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As some parts of the country return to something closer to normal, there’s a sense of relief that the two assemblies of the Plenary Council — previously postponed due to COVID-19 — are locked in. We will gather in Adelaide in October 2021, 12 months later than we had planned, for the first assembly. The second assembly will be held in Sydney in July 2022.
On the feast of Pentecost last month, we reached another milestone by publishing the discernment papers on each of the six National Themes for Discernment. They’re now available for you to read and digest.
We’ve also been trying to adjust within the Plenary Council Facilitation Team to the loss of Fr Noel Connolly SSC, whom some of us have known for many years. Indeed, he’s been a major contributor to the life of the Church in Australia and beyond for decades. He leaves a hole in our team and our hearts.
Catch up on those stories and lots more in this issue of PlenaryPost.
Finding a new normal — COVID-19 and the loss of Noel Connolly
by Lana Turvey-Collins
Now that we are moving into a new “normal”, we are beginning to discover what “living with COVID-19” feels like in our day-to-day lives and throughout society. I have found it interesting to observe the various ways individuals, families and organisations have adapted to cope.
Of course, some have not been able to adapt, some have not survived and some have struggled deeply to cope. The poorest of the poor in our communities and those who’ve survived wars and trauma to arrive on our shores, those suffering family violence, poverty, hunger, loneliness or despair – those who Jesus named “the little ones” – are the ones who we must not lose sight of, nor turn away from. The little ones are who our Baptism calls us to be with, to accompany and to invite into our hearts.
As you may be aware, on June 6 our very dear friend and colleague Fr Noel Connolly SSC passed away. Fr Noel frequently reminded us that building God’s Kingdom meant being uncomfortable and encountering the whole world around us; Pope Francis put it as having “the smell of the sheep”.
The longer journey toward the assemblies of the fifth Plenary Council to be held in Australia gives each of us time to hear the voice of the little ones, to ensure that the vulnerable, those who have “small” voices in our communities, are heard. And indeed it gives us time to be still, to truly receive the grace and impact of discernment as we continue to listen to the quiet whisper of the Spirit, guiding us with her wisdom.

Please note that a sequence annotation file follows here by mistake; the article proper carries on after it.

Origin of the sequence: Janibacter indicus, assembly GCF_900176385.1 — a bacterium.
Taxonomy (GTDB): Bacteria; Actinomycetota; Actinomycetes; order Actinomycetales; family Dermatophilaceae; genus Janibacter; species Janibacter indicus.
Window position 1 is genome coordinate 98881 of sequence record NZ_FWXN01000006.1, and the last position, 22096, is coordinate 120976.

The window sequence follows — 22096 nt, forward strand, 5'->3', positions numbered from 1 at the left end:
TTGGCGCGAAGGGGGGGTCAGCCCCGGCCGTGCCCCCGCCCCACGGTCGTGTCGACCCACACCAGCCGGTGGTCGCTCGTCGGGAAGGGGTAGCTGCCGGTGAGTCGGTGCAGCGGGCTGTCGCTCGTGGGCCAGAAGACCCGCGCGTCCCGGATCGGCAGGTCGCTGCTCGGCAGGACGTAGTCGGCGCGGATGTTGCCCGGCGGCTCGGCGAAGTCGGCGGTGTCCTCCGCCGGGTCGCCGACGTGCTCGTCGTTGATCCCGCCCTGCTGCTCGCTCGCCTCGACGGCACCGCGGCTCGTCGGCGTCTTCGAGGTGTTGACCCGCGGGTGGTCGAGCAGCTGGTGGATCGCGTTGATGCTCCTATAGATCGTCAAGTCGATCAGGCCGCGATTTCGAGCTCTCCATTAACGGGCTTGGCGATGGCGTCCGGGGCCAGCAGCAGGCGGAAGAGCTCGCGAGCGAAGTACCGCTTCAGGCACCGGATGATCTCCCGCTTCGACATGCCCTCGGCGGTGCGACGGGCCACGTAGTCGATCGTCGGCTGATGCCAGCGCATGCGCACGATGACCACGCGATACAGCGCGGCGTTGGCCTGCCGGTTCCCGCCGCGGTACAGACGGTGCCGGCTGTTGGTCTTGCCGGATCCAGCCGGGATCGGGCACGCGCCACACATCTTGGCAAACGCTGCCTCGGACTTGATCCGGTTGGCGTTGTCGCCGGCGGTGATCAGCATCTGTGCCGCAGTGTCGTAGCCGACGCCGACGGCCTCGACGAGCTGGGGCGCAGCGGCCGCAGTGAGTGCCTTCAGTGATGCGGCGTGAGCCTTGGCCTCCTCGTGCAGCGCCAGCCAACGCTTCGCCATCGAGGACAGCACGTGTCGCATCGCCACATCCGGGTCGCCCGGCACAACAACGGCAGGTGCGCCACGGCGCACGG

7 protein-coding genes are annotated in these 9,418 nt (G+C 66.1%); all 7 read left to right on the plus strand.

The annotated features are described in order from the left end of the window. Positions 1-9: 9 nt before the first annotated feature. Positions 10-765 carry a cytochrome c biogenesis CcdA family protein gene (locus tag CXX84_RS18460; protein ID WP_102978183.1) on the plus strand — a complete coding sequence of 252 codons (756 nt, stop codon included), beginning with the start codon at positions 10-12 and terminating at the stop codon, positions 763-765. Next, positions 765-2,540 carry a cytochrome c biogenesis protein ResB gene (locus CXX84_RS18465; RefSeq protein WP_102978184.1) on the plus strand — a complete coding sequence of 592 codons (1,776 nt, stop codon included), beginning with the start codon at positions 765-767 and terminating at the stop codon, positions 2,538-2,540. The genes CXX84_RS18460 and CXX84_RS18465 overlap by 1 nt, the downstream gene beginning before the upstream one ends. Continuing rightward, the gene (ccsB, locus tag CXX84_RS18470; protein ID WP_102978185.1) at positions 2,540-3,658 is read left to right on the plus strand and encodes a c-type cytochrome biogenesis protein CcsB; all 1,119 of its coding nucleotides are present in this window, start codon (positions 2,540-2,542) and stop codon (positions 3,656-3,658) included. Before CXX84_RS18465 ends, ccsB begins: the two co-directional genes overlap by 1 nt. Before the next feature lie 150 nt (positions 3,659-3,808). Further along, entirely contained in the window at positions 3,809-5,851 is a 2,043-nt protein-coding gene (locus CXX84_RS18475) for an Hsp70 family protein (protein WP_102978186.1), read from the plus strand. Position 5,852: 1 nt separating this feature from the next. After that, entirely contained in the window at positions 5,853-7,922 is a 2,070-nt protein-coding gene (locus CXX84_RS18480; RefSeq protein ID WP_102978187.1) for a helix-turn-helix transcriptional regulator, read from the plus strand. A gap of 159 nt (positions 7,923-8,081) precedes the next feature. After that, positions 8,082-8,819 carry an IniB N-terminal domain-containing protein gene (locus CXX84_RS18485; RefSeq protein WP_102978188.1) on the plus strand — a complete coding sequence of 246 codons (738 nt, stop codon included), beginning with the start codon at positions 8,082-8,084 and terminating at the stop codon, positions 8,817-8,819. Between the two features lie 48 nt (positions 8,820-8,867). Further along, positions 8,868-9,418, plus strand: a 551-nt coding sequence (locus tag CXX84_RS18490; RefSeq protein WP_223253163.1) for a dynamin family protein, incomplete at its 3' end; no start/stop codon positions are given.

Personally, no words can explain the love and admiration I have for Noel. He was my mentor, teacher, friend and guide. His friendship and his wisdom has shaped who I have become. I see the world through God’s loving missionary eyes because of what Noel taught me by his own words and deeds. He concelebrated our wedding, blessed our first home and enriched our family journey beyond words.
I will be forever grateful to have been on the road to Emmaus with him. On the Plenary Council journey, he made our hearts burn within us and I know his spirit lives on in all of us. His membership and contribution on the facilitation team cannot be overestimated and he is deeply missed.
Goodbye our dear friend — for now. May you be held in the palm of God’s hand and truly experience the fullness of the Kingdom which you helped so many to glimpse here on earth.
We will address a new question in each e-newsletter. To catch up on previous editions, you can check out the Plenary Council FAQ page. If you have a question, email it to us and we will include it in future editions of PlenaryPost.
The question for this edition is…
Can I pray for the success of the Plenary Council?
Yes, you can. And we’d be most grateful if you did. The Plenary Council prayer was composed to coincide with the opening of the Plenary Council process at Pentecost 2018, but it will guide the three-year journey towards the final session in July 2022.
You can access the prayer here in multiple formats.
When we return to our parishes
by Fr Noel Connolly RIP, Plenary Council Facilitation Team
Fr Noel Connolly wrote this article soon before his death on June 6.
What will we do when we finally get back to our parishes? I don’t think anyone really knows, but I suspect it will not be business as usual. For many it will be a joy to return to the Masses they have missed so much; for others it may be a little more complicated.